United Tribes International Powwow
More than 2,000 students gasped and cheered as the Tafiti Samoan Fireknife Dancers twirled flaming sticks, threw the spinning sticks into the air and caught them effortlessly, to the beat of a large circular drum.
The students who gathered for Youth Day at the United Tribes International Powwow listened to traditional music played on a wooden flute, observed a hoop dance in which a man created shapes and formations with multiple hoops, and listened to reigning Miss Indian Nations Shanoa Pinkham tell the story “Wormy Face.”
Kapeneta Suli Te’o-Tafiti, who led the fire performance, showed students how to crack open a coconut with a large stick and led a contest in which four male teachers attempted to start fires by furiously rubbing two sticks together.
Te’o-Tafiti had men compete in the contest because, in Samoa, men do the cooking, he told the students.
Julie Cain, chairwoman of the powwow committee and the director of the chemical health center at UTTC, said all of the fourth-grade classrooms in Bismarck and Mandan were invited to attend the event Friday.
More than 2,000 students were registered for the Youth Day and 843 of them are fourth-graders, she said.
“This is the biggest crowd (of students) we’ve ever had,” she said.
Cain said Youth Day teaches students about Native American culture.
This year marks the 43rd United Tribes International Powwow and Youth Day has been part of the event for about 20 years, she said.
“We have spectacular performers of all mediums that perform,” she said, noting that the main messages of Youth Day remain the same every year: to respect others and to honor oneself.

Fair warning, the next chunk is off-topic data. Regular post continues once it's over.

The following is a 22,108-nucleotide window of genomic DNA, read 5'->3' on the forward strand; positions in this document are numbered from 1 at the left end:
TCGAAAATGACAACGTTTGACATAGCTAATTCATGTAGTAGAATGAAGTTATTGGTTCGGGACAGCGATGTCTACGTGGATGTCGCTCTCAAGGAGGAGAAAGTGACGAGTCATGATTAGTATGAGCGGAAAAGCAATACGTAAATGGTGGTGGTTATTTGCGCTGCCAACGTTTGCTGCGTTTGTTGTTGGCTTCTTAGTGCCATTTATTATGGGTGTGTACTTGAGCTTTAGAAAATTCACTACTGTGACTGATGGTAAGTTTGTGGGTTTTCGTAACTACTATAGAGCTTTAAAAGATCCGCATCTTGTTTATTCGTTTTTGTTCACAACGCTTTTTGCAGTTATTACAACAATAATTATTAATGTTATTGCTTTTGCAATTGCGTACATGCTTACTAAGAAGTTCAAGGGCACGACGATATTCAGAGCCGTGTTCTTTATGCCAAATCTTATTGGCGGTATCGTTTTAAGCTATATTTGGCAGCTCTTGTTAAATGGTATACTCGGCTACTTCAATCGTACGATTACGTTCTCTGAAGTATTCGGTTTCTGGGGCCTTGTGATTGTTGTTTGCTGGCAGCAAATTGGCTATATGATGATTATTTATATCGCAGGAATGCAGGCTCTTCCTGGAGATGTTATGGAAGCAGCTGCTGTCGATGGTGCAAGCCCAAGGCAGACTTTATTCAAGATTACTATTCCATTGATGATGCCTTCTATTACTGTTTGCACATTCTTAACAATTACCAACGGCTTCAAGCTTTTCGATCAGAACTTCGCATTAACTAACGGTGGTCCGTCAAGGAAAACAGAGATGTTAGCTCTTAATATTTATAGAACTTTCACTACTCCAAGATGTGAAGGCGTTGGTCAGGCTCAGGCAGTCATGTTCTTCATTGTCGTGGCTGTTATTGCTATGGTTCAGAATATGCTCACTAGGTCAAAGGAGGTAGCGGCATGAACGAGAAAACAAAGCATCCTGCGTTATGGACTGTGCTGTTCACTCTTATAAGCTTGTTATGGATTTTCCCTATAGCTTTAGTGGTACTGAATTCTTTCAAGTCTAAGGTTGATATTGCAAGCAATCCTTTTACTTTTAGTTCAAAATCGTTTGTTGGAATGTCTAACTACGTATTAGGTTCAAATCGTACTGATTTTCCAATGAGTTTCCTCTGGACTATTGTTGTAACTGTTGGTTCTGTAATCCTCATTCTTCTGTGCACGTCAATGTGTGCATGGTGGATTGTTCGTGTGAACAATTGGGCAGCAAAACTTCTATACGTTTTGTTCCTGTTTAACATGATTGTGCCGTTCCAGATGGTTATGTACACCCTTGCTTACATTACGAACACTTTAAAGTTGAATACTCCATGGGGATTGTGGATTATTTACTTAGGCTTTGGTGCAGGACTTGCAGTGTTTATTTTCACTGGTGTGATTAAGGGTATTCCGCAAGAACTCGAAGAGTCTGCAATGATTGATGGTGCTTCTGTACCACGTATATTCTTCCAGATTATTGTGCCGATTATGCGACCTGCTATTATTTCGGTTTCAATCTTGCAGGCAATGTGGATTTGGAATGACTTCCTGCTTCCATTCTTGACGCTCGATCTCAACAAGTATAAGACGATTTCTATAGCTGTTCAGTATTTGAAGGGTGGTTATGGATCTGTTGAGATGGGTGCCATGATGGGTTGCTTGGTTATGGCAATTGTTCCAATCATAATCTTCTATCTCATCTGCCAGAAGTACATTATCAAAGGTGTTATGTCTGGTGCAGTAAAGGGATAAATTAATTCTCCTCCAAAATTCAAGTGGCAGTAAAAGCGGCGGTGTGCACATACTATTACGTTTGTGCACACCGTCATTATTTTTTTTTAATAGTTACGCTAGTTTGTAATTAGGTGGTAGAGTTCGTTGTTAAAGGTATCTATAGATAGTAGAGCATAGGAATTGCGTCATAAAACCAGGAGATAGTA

“By seeing and touching ... just being here teaches them so much,” she said.
Haley Haugen, a fourth-grade teacher at Miller Elementary, said the fourth-graders study North Dakota Native American culture specifically.
“I think (attending the event) makes things real for children,” she said.
Haugen said her students watched hoop dancer Wayne Fox dance at the Belle Mehus auditorium a day earlier.
“They loved his performance. I think they were very impressed with his regalia and ... seeing something we’ve read about take place in person,” she said.
Angelo Zambo, 8, was one of 78 fourth-graders from Miller Elementary attending the event. “It was very awesome how they juggle and weren’t able to get themselves on fire,” he said of the fire dancers.
Angelo said he also learned how to say “dog” and “bear” in a Native American language.
Nine-year-old Sarah Fleming of Centennial said she learned to respect other cultures. Her favorite part of the day was watching the fire dancers put fire in their mouths and climb on each other’s backs.
Megan Klein, 9, of Centennial, said she liked the way the fire dancers were “throwing it up and spinning it all over.” Paige Keller, 10, of Centennial liked when the dancers froze during the drum beats.
Justin Miller, a fifth-grade teacher at Solheim Elementary, said all of the school’s fourth- and fifth-graders were attending the event.
“It exposes them (the students) to something they’re maybe not used to,” he said.
Miller was one of the four teachers who attempted to start fire using two sticks. Miller described the experience as fun but difficult.
“I was super close to getting it finished and then the log rolled at the last second and I lost it,” he said.
This year’s contestants for Miss Indian Nations took turns doing activities with the students.The contestants were judged on their ability to get the students engaged in the activities, Cain said.
In the first activity, students raced to strap stuffed animals to cradle boards, put the boards on their backs and skip backward to the beat of the drum back to their places. The students were able to keep the stuffed animals if they could say one thing they had learned at Youth Day.
Miller said his students were having fun while being exposed to something new.
“They love it. Every one of them is having an absolute blast,” he said.( SOURCE)
VIDEO United Tribes International Powwow